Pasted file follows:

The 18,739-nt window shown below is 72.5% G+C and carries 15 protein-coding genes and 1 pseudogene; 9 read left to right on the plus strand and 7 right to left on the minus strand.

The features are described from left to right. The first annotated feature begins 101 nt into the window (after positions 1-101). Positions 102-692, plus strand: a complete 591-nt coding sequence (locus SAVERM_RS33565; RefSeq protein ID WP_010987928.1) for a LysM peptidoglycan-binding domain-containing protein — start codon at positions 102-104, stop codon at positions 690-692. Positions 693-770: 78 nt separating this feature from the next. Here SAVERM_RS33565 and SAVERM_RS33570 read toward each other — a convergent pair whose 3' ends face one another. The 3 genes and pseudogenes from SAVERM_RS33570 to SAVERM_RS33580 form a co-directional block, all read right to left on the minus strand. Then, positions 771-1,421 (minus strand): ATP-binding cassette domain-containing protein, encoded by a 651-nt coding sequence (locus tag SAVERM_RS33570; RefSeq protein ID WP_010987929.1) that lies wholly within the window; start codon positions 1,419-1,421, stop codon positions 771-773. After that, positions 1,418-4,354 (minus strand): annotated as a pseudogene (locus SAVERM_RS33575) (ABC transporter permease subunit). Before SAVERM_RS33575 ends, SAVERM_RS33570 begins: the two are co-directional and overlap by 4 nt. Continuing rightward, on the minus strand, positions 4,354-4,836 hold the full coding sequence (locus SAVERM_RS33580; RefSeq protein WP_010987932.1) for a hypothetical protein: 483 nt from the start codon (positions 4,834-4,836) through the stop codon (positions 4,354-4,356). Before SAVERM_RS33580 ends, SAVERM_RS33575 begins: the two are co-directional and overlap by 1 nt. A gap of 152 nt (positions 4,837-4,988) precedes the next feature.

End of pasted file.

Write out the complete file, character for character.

The 18,739-nt window shown below is 72.5% G+C and carries 15 protein-coding genes and 1 pseudogene; 9 read left to right on the plus strand and 7 right to left on the minus strand.

The features are described from left to right. The first annotated feature begins 101 nt into the window (after positions 1-101). Positions 102-692, plus strand: a complete 591-nt coding sequence (locus SAVERM_RS33565; RefSeq protein ID WP_010987928.1) for a LysM peptidoglycan-binding domain-containing protein — start codon at positions 102-104, stop codon at positions 690-692. Positions 693-770: 78 nt separating this feature from the next. Here SAVERM_RS33565 and SAVERM_RS33570 read toward each other — a convergent pair whose 3' ends face one another. The 3 genes and pseudogenes from SAVERM_RS33570 to SAVERM_RS33580 form a co-directional block, all read right to left on the minus strand. Then, positions 771-1,421 (minus strand): ATP-binding cassette domain-containing protein, encoded by a 651-nt coding sequence (locus tag SAVERM_RS33570; RefSeq protein ID WP_010987929.1) that lies wholly within the window; start codon positions 1,419-1,421, stop codon positions 771-773. After that, positions 1,418-4,354 (minus strand): annotated as a pseudogene (locus SAVERM_RS33575) (ABC transporter permease subunit). Before SAVERM_RS33575 ends, SAVERM_RS33570 begins: the two are co-directional and overlap by 4 nt. Continuing rightward, on the minus strand, positions 4,354-4,836 hold the full coding sequence (locus SAVERM_RS33580; RefSeq protein WP_010987932.1) for a hypothetical protein: 483 nt from the start codon (positions 4,834-4,836) through the stop codon (positions 4,354-4,356). Before SAVERM_RS33580 ends, SAVERM_RS33575 begins: the two are co-directional and overlap by 1 nt. A gap of 152 nt (positions 4,837-4,988) precedes the next feature.